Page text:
In the Phase I period, Sentient upgraded its DigitalClone for Additive Manufacturing (AM) technology and successfully demonstrated and validated its “Process model” and “Microstructure model” for simulating metal AM processes. Sentient has partnered with University of Nebraska – Lincoln for model validation.
Specifically, Sentient has implemented a new “Process model” to predict part-level residual stress and distortion for parts built using AM processes. The new model shows high simulation efficiency and accuracy. In addition, Sentient has improved the simulation speed of its “Microstructure model” by 100% for predicting the grain structure and porosity.
The proposed DigitalClone for Additive Manufacturing (DCAM) simulation suite will fill the technical gap NASA is currently facing, and meet NASA’s requirement very well. The proposed solution allows NASA to: 1) simulate the part-level distortion and residual stress with respect to various key process parameters; 2) simulate the microstructure of as-built AM components with respect to key parameters and locations of interest; and 3) simulate the fatigue performance of as-built AM components at specific mechanical loading conditions. This physics-based simulation suite has been well demonstrated in different AM platforms (i.e. powder bed fusion and direct energy deposition) and several alloys systems that NASA is interested in. Those materials include Inconel 625, Inconel 718, 17-4 PH, 15-5 PH stainless steel, Ti64, and AlSi10Mg alloy. Additionally, the simulation suite can be applied to any new alloy with minimum calibration needed. This physics-based simulation suite directly benefits NASA via allowing computational testing for new component design, new materials, and new process, which will significantly reduce cost and time compared to conventional physical testing.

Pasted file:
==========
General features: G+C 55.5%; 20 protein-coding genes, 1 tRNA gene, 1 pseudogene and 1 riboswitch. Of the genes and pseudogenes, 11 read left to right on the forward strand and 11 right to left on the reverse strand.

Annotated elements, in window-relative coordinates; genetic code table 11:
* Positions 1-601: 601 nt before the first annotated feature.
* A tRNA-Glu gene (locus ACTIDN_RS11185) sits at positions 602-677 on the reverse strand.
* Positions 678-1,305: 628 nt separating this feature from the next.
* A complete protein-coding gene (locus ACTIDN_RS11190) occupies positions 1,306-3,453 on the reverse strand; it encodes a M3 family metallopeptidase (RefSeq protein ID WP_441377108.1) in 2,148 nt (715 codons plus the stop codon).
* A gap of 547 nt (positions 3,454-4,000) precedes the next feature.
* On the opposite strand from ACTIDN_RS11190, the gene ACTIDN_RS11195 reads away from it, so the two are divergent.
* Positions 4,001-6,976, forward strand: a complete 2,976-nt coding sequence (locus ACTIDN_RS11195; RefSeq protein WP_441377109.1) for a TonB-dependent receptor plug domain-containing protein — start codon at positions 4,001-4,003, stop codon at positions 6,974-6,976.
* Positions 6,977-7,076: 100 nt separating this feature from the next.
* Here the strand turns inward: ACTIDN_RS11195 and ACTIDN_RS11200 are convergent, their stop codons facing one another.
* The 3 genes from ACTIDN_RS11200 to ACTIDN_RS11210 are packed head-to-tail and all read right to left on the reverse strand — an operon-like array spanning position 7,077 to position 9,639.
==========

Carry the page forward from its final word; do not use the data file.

In the Phase II effort, Sentient will focus on developing of prototype software and further validating different materials and components.
NASA is currently on a path to implement additive processes in space flight systems. The technology developed under this STTR will help NASA to successfully build components (e.g. MOXIE, SHERLOC, ion engines and other spacecraft structural) using additive manufacturing process at minimal cost and time. Relevant personnel in NASA Jet Propulsion Laboratory (JPL) have showed a strong interest in using the developed technology.
The proposed software module will enable designers, AM suppliers, and operators/purchasers of AM components to expand their implementation of their strategies to take advantage of AM technology. Our initial target list includes customers in aerospace and defense that have ongoing AM initiatives and have already expressed some level of interest in our physics-based solutions.